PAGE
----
Trouble in the Mouse House 

Last Friday, lawyers at Disney filed a motion to have a-list actor Scarlett Johansson’s lawsuit against the company moved to private arbitration. 

This is the latest development in a saga which, beginning in late July, is very publicly turning ugly as neither party seems prepared to back down almost a month later. 

Firstly, what is private arbitration? 

“Arbitration is a private process where disputing parties agree that one or several individuals can make a decision about the dispute after receiving evidence and hearing arguments..” 

Meaning that the lawsuit wouldn’t be a public affair going forward. 

John Berlinski, Johansson’s attorney said in a statement, “After initially responding to this litigation with a misogynistic attack against Scarlett Johansson, Disney is now, predictably, trying to hide its misconduct in confidential arbitration”.  

To understand what prompted such a scathing attack against the Mouse House, it’s important to understand why Johansson took the risky move in suing one of the most powerful entertainment companies in Hollywood. 

A Relationship Turned Sour

The film that initially caused all of the upset, Black Widow, starred Johansson as its titular character and debuted simultaneously in cinemas and on Disney + on July 9th. 

This was where the problems arose. 

In her lawsuit filed on July 29th, Johansson alleged that her contract with Disney was breached when the streaming giant decided against the “traditional” theatre release date that she was promised and released the film on Disney + to be watched at home. 

Johansson’s compensation for the film was to be based largely on “box office” receipts, meaning based off of the money spent in theatres on her film. 

Millions of fans being pulled away from the theatres with the option of watching the film at home equals millions of dollars lost for her.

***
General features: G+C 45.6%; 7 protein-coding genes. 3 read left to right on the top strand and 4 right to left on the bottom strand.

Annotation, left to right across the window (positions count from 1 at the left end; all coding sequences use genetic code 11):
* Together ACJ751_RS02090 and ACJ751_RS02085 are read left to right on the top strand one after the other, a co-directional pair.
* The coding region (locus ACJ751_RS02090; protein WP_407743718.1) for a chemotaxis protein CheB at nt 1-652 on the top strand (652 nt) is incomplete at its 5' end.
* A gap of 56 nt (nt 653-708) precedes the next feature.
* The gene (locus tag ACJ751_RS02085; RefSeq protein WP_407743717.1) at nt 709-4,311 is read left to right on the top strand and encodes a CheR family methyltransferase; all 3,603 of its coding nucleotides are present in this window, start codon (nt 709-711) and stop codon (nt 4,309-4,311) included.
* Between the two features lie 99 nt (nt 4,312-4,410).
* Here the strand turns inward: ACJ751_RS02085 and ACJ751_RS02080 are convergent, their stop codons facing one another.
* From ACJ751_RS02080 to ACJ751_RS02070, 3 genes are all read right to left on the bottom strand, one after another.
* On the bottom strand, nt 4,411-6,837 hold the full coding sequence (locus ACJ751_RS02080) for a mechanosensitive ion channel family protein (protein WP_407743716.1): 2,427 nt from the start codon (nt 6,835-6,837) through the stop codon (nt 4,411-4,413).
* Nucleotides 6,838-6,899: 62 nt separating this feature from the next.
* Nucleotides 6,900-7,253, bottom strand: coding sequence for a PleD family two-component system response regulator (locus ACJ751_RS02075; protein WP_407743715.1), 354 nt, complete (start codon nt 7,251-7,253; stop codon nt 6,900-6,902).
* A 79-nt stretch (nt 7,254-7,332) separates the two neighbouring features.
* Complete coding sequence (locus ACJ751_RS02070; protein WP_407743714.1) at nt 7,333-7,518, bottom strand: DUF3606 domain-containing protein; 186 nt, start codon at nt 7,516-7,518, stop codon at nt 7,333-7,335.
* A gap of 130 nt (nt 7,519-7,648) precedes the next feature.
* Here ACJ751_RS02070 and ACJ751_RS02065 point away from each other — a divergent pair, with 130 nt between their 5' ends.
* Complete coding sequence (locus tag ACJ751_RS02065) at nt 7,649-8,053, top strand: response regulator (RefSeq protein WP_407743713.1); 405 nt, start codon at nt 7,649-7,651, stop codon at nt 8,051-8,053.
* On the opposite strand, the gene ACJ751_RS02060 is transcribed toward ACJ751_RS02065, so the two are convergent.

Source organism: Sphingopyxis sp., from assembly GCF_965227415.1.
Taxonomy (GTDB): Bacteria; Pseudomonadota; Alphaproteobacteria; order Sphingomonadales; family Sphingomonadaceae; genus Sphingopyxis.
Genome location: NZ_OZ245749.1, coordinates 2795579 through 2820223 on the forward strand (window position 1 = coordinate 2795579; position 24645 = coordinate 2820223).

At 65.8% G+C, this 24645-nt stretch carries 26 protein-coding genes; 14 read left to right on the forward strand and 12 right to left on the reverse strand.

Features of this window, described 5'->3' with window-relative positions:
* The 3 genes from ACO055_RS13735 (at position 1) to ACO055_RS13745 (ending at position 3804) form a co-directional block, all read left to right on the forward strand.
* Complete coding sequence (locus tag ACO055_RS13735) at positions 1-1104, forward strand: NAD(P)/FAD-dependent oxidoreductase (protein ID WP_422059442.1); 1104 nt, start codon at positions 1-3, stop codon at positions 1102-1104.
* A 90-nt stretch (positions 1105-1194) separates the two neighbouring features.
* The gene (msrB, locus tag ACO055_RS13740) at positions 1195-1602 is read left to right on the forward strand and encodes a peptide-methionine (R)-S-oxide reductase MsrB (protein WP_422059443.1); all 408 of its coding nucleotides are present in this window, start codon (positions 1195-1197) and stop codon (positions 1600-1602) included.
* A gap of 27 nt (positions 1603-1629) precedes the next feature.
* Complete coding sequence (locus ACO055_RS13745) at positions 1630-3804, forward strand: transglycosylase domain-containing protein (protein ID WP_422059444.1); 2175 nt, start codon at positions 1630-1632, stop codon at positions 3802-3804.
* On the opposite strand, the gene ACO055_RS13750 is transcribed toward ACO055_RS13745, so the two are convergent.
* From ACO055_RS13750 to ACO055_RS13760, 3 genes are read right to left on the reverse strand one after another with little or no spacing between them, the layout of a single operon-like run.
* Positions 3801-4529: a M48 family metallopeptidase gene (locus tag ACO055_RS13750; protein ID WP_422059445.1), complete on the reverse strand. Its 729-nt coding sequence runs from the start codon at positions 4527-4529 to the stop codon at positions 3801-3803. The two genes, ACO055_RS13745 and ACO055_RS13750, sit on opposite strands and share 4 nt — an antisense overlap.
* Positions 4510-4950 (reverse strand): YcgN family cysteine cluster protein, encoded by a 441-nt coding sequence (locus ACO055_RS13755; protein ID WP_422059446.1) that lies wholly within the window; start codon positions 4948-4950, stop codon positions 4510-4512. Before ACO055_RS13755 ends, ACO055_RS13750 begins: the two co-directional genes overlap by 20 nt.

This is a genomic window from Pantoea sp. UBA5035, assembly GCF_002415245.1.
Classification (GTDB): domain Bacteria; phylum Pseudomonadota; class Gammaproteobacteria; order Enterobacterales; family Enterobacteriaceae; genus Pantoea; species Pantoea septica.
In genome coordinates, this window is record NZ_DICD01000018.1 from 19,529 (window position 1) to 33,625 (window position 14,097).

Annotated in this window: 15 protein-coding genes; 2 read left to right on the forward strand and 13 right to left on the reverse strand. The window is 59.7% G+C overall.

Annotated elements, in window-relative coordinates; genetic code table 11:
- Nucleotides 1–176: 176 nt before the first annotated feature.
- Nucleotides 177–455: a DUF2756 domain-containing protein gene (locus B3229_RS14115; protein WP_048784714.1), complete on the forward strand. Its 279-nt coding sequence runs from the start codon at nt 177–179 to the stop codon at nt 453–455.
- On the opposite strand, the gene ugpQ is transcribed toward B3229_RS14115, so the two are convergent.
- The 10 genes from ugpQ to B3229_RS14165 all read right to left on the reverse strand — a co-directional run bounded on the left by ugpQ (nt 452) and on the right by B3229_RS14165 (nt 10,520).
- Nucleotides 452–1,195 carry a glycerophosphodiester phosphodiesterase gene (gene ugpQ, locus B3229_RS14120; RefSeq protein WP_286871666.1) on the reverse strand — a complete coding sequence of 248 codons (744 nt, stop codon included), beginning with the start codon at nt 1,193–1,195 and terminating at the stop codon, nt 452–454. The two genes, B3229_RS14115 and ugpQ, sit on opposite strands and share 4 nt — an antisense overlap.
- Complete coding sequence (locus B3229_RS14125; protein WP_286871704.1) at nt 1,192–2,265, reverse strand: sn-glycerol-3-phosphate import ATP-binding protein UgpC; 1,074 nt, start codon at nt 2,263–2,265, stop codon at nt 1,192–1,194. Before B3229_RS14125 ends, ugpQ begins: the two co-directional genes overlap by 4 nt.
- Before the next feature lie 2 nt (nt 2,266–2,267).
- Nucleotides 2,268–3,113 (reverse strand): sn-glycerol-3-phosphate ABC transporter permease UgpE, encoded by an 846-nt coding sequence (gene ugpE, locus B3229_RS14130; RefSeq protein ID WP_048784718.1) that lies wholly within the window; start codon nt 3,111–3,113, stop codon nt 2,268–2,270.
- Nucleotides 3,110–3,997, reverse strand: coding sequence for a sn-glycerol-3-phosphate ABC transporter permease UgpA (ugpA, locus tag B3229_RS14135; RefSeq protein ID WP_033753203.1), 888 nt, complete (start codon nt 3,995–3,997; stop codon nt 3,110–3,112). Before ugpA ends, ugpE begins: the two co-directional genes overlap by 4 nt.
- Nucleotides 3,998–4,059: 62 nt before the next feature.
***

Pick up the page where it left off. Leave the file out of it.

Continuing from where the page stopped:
Johansson believes that Disney knew about the promises in her contract, but still released the film on their streaming site the same day as in theatre’s anyway. 

A Gendered Character Attack 

In a move that has since been slammed by several female-led groups, Disney responded to this by pointing to COVID, accusing Johansson of endangering people who wish to stay at home to avoid catching the virus. 

“The lawsuit is especially sad and distressing in its callous disregard for the horrific and prolonged global effects of the Covid-19 pandemic.” Disney said in a statement before, controversially, disclosing the actress’ earnings for the project. 

It appears Disney is attempting to paint Johansson as an “unsympathetic diva” simply for demanding her contractual rights, an accusation which doesn’t sit right in a post “me too” era of Hollywood today. 

Many question whether, put in a similar situation, her male counterparts would have received such an attack of character. 

Now, in response to this backlash, an increase of celebrities expressing their support of Johansson and more holes being found in Disney’s argument against her,  the company is now trying to hide behind a private arbitration. 

Is this to ensure their misjudged arguments don’t backfire to such an embarrassing extent again? 

Or are they trying to salvage the reputation of a company whose brand is built on traditional wholesome happiness? 

Whatever the outcome, it’s true to say that the reputation of the House of Mouse has been tarnished forever. 

Photo via Marvel Studios

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